Oversight of national security operations is often presented as vital for ensuring military and intelligence bodies of democratic states abide by the rule of law. Collectively, such portrayals place stock in what, in a recent article titled ‘Freedom of information legislation and the democratic oversight narrative’ in Critical Military Studies, I labelled the ‘democratic oversight narrative’. In short, this narrative captures a long running faith that, via oversight provided by an evolving roster of actors, systemic wrongdoing can be prevented within the national security bureaucracies of democratic states and individuals who break the law can be held accountable.
Those able to engage in such oversight, it is argued, can operate within a state (in posts such as inspector generals) and be facilitated by provisions and procedures intended to uphold the rule of law (such as those designed to facilitate whistleblowing). They can also operate as part of shifting coalitions involving, amongst others, legal professionals, individual activists and civil society groups, who are able to lobby governments or use legal proceedings to gain judgements against wrongful actions.
In the US and the UK, freedom of information is presented as a tool giving the democratic oversight narrative real-world form. This occurs, it is argued, because such legislation allows those (such as legislators and the media) responsible for national security oversight access to information about said operations. Yet, rather than providing blanket access, freedom of information processes contain provisions that allow states to withhold information if, for instance, it relates to the operational files of certain bodies such as the CIA or if disclosure is not deemed in the public interest. As such, those responsible for oversight are able to use procedures such as freedom of information to mediate between citizens and states and, in theory, help ensure that the rule of law is upheld.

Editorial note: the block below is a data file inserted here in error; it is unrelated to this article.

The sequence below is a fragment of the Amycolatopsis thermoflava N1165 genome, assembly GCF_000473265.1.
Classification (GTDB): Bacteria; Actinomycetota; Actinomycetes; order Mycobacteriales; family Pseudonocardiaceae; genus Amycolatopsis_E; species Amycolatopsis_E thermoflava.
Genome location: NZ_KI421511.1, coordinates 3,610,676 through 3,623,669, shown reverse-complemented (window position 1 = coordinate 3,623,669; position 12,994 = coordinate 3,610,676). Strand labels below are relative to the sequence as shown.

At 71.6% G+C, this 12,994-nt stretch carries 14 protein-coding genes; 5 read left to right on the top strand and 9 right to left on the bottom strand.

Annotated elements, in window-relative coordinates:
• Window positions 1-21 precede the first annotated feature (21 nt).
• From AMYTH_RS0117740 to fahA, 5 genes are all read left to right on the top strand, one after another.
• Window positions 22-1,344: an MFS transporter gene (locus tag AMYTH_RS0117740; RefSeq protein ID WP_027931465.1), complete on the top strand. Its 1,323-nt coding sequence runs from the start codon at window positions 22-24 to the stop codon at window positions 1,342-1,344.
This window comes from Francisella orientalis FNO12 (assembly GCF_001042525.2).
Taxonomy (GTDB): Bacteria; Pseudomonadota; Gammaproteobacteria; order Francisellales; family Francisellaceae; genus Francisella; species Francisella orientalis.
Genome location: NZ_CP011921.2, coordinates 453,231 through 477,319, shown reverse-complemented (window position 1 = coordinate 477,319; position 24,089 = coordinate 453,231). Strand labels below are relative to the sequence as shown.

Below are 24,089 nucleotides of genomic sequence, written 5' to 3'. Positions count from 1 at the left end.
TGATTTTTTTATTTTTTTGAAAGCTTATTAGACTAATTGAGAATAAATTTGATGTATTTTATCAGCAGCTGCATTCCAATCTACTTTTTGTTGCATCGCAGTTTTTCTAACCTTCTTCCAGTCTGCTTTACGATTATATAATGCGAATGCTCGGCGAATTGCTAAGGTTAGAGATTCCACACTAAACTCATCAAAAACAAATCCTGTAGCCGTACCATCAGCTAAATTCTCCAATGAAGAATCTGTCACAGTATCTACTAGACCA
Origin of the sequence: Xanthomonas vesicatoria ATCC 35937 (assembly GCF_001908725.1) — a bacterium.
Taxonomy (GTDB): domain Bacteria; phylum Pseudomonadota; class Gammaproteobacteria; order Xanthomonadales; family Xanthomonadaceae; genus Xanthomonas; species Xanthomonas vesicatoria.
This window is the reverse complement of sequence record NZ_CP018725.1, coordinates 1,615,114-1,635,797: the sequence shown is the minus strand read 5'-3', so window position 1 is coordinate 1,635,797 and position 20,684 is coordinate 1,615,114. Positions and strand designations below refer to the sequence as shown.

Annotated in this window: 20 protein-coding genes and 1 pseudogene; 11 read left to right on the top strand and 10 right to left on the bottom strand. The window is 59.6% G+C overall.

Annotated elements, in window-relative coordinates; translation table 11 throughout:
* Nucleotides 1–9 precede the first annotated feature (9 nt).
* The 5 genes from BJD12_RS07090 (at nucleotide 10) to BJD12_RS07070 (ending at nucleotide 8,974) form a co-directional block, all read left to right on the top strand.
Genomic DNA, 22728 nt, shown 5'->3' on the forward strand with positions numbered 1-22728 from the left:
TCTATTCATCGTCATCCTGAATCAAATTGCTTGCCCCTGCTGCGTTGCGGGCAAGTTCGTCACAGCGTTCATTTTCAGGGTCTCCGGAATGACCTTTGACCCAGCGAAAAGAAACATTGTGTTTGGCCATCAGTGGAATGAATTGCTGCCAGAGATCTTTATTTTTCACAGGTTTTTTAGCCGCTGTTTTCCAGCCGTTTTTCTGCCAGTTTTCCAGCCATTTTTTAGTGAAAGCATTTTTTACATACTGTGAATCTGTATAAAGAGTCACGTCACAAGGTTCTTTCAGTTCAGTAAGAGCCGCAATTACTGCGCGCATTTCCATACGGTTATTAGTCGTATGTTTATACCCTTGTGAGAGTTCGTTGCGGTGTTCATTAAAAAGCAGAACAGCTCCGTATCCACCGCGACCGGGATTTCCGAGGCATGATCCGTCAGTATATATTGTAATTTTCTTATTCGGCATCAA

In recent years, documents containing implicatory information have been released by the US and the UK, but often only after prolonged legal cases and significant obstruction by both states. In the US these documents include thousands pertaining to War on Terror detainee operations and abuse. Many such documents can be found in the Torture Database compiled by the American Civil Liberties Union. In the UK, meanwhile, the All Party Parliamentary Group on Rendition, after a three year legal challenge, successfully secured the release of documents in 2011 that, as the groups Chair Andrew Tyrie MP stated, documented ‘a catalogue of MOD [Ministry of Defence] mishaps and failures, including a failure to track detainees handed over to the US, a weakening of protections for those handed over and a failure to keep proper records.’
Drawing on documents pertaining to processes set in motion by the American Civil Liberties Union and the UK All-Party Parliamentary Group on Extraordinary Rendition focused on obtaining information about War on Terror era detainee abuse, my article argues those engaged in oversight of US and UK national security operations are faced with unduly restrictive barriers and impediments when seeking the disclosure of potentially implicatory information that should, via oversight tools such as freedom of information processes, legitimately be released. These barriers and impediments arise, it is shown, because both states can counter oversight by drawing on an opposing set of tools to stop (or at least stall) the release of such information.
— Editor’s note: For a cultural theory reading of Freedom of information practices and policies, see Anjali Nath (2014) ‘Beyond the Public Eye: On FOIA Documents and the Visual Politics of Redaction‘ in Cultural Studies <-> Critical Methodologies, 14:1.